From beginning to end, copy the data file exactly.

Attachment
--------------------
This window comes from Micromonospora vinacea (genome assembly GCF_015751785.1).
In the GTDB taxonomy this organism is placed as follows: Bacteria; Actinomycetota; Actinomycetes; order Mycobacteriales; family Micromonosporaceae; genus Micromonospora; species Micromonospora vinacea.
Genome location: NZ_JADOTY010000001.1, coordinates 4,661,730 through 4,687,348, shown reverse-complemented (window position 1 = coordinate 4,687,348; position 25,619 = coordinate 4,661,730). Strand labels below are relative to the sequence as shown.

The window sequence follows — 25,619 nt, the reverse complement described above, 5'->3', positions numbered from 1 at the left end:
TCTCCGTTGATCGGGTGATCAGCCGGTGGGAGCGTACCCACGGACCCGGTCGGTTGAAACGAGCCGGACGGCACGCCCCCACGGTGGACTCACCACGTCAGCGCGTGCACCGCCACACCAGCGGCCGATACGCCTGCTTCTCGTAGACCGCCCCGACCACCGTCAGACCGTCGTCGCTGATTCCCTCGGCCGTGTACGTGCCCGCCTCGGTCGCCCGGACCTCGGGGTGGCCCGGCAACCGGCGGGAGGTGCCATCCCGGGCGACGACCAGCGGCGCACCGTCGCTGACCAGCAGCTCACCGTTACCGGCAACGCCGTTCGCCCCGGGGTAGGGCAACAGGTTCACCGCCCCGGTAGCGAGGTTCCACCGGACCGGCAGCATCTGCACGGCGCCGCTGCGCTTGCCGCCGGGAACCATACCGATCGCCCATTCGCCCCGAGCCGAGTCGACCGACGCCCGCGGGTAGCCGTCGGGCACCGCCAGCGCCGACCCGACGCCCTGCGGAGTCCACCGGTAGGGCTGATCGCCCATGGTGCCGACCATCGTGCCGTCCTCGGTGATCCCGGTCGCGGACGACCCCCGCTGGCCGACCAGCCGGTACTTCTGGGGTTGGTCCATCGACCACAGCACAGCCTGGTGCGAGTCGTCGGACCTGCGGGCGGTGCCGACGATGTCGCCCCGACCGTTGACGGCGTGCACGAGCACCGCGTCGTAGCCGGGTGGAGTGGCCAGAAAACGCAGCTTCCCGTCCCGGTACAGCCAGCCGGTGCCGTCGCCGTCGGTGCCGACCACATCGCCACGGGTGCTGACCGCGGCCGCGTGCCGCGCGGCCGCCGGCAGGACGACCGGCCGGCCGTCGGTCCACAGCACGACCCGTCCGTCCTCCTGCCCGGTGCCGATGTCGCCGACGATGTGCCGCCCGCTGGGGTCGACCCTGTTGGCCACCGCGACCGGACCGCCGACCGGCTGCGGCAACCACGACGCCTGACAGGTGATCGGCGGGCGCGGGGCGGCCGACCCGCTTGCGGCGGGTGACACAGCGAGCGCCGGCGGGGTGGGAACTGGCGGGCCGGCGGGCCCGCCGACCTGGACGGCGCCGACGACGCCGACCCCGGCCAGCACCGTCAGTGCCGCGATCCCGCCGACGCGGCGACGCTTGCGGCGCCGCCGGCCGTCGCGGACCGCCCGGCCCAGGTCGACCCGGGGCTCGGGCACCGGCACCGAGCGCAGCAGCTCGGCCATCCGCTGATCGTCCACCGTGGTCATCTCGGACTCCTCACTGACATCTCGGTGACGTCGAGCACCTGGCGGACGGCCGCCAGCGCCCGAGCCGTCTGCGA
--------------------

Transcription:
This window comes from Micromonospora vinacea (genome assembly GCF_015751785.1).
In the GTDB taxonomy this organism is placed as follows: Bacteria; Actinomycetota; Actinomycetes; order Mycobacteriales; family Micromonosporaceae; genus Micromonospora; species Micromonospora vinacea.
Genome location: NZ_JADOTY010000001.1, coordinates 4,661,730 through 4,687,348, shown reverse-complemented (window position 1 = coordinate 4,687,348; position 25,619 = coordinate 4,661,730). Strand labels below are relative to the sequence as shown.

The window sequence follows — 25,619 nt, the reverse complement described above, 5'->3', positions numbered from 1 at the left end:
TCTCCGTTGATCGGGTGATCAGCCGGTGGGAGCGTACCCACGGACCCGGTCGGTTGAAACGAGCCGGACGGCACGCCCCCACGGTGGACTCACCACGTCAGCGCGTGCACCGCCACACCAGCGGCCGATACGCCTGCTTCTCGTAGACCGCCCCGACCACCGTCAGACCGTCGTCGCTGATTCCCTCGGCCGTGTACGTGCCCGCCTCGGTCGCCCGGACCTCGGGGTGGCCCGGCAACCGGCGGGAGGTGCCATCCCGGGCGACGACCAGCGGCGCACCGTCGCTGACCAGCAGCTCACCGTTACCGGCAACGCCGTTCGCCCCGGGGTAGGGCAACAGGTTCACCGCCCCGGTAGCGAGGTTCCACCGGACCGGCAGCATCTGCACGGCGCCGCTGCGCTTGCCGCCGGGAACCATACCGATCGCCCATTCGCCCCGAGCCGAGTCGACCGACGCCCGCGGGTAGCCGTCGGGCACCGCCAGCGCCGACCCGACGCCCTGCGGAGTCCACCGGTAGGGCTGATCGCCCATGGTGCCGACCATCGTGCCGTCCTCGGTGATCCCGGTCGCGGACGACCCCCGCTGGCCGACCAGCCGGTACTTCTGGGGTTGGTCCATCGACCACAGCACAGCCTGGTGCGAGTCGTCGGACCTGCGGGCGGTGCCGACGATGTCGCCCCGACCGTTGACGGCGTGCACGAGCACCGCGTCGTAGCCGGGTGGAGTGGCCAGAAAACGCAGCTTCCCGTCCCGGTACAGCCAGCCGGTGCCGTCGCCGTCGGTGCCGACCACATCGCCACGGGTGCTGACCGCGGCCGCGTGCCGCGCGGCCGCCGGCAGGACGACCGGCCGGCCGTCGGTCCACAGCACGACCCGTCCGTCCTCCTGCCCGGTGCCGATGTCGCCGACGATGTGCCGCCCGCTGGGGTCGACCCTGTTGGCCACCGCGACCGGACCGCCGACCGGCTGCGGCAACCACGACGCCTGACAGGTGATCGGCGGGCGCGGGGCGGCCGACCCGCTTGCGGCGGGTGACACAGCGAGCGCCGGCGGGGTGGGAACTGGCGGGCCGGCGGGCCCGCCGACCTGGACGGCGCCGACGACGCCGACCCCGGCCAGCACCGTCAGTGCCGCGATCCCGCCGACGCGGCGACGCTTGCGGCGCCGCCGGCCGTCGCGGACCGCCCGGCCCAGGTCGACCCGGGGCTCGGGCACCGGCACCGAGCGCAGCAGCTCGGCCATCCGCTGATCGTCCACCGTGGTCATCTCGGACTCCTCACTGACATCTCGGTGACGTCGAGCACCTGGCGGACGGCCGCCAGCGCCCGAGCCGTCTGCGA